Lazaro Garcia assumes Postmodernism as cultural concept in his artistic production, and presupposes its feasibility when it comes to create his own codes, based on re-reading and intertextuality as the basis for his discourse, which has remained unchanged for several decades. The selection of pre-existing images becomes a profound need of introspection for this artist with regard to different topics. I clarify this, given that the use of these creative methods, already with a background of representation, can give rise to erroneous criteria, thinking that the works lack personality or that their intention does not go beyond the visual. In each group of images Garcia appropriates the components in a heuristically, giving way to an active and unlimited process of creative reinterpretation.
Lazaro’s work struggles between the current figurative concepts and the remnants of the Cuban aesthetics from the ‘90s, translated into creations of abundant ellipsis and symbolic mediations, of autonomous value that propitiate the opening of artistic communication; to the privilege of “the retinal”. Images of ample semantic load in which a careful manufacture is involved. They boast diverse compositions with ample degrees of complexity, where the figures are outlined with a marked attention to realism, but located in an unpredictable way; where the ambiguous allows the articulation of stable systems of explicit and implicit contents that are placed by the painter and the exegete as a formula of balance between the levels of distribution of the formal-conceptual contents.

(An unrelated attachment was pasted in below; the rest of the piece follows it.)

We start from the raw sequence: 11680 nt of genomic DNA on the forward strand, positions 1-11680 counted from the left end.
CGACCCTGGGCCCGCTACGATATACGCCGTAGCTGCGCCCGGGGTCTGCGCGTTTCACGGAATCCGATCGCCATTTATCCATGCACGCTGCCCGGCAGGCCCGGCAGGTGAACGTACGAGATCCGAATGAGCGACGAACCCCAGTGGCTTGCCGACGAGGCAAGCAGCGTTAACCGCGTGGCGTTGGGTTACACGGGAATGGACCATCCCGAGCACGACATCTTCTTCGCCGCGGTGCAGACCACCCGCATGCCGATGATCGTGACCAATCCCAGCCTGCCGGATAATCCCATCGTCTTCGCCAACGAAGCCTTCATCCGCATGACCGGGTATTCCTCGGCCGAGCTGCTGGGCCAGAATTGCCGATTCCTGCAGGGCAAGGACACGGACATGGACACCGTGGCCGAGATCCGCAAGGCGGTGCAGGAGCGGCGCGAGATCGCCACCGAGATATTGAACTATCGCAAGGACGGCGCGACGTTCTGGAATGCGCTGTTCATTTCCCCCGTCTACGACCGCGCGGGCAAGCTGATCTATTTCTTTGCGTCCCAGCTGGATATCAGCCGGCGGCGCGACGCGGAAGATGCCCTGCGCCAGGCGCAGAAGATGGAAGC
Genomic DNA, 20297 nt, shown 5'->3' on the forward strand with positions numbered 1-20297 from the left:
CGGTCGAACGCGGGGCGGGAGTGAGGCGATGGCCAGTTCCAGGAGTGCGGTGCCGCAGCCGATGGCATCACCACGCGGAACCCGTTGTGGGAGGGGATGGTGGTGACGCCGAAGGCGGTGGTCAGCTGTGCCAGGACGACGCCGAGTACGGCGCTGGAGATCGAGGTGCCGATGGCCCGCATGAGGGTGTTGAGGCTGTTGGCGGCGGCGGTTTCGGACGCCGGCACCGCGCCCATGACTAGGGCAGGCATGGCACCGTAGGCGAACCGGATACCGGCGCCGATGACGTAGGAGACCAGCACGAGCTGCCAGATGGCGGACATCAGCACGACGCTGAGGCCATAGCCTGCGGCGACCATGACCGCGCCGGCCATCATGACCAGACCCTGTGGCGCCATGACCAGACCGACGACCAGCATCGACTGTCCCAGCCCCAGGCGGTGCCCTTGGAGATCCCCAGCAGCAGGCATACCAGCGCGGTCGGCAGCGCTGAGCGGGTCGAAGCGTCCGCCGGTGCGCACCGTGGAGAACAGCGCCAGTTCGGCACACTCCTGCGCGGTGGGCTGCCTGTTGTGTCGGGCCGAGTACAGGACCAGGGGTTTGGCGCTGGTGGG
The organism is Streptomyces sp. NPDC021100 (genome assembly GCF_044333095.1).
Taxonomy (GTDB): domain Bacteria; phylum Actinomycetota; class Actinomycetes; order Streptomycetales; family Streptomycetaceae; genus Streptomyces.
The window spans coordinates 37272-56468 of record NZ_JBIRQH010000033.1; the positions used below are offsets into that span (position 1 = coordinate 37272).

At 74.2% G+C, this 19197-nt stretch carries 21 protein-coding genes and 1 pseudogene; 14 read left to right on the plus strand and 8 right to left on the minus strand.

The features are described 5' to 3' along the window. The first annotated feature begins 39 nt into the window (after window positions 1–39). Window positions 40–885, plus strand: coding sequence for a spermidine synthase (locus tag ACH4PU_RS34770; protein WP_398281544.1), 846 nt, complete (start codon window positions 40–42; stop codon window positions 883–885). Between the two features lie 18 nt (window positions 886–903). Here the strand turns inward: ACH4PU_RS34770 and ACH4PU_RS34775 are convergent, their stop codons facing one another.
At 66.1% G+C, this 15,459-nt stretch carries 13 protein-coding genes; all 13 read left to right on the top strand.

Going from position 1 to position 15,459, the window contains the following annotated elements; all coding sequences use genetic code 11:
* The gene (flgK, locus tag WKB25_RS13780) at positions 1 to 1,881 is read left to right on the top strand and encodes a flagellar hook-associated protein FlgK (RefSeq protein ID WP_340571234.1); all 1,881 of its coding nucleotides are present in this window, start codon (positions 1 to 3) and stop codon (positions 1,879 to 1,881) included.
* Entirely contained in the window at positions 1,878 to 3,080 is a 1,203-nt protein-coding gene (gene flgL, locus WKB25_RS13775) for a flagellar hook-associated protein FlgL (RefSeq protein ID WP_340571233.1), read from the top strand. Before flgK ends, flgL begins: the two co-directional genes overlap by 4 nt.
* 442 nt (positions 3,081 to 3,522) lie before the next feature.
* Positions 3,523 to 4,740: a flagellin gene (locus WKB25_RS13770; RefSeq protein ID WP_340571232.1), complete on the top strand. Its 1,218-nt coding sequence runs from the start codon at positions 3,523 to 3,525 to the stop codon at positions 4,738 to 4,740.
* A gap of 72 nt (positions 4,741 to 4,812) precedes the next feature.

Garcia opens himself to the subject of visual representation, seeking to create an entire model of seduction and rescue of the painting technique and technology in its pure-visible state that does not ignore or evade a certain system of thought that makes representation a valid and complex product. This artist assumes painting as his form of life; an involuntary way of getting lost in its framework, searching in each of its plastic forms for that material and subjective fragment that will take him to the genesis, to the virginal canvas, to the element that, according to Arheim, will mobilize space, disturb rest, like a stone thrown to the passivity of a pond.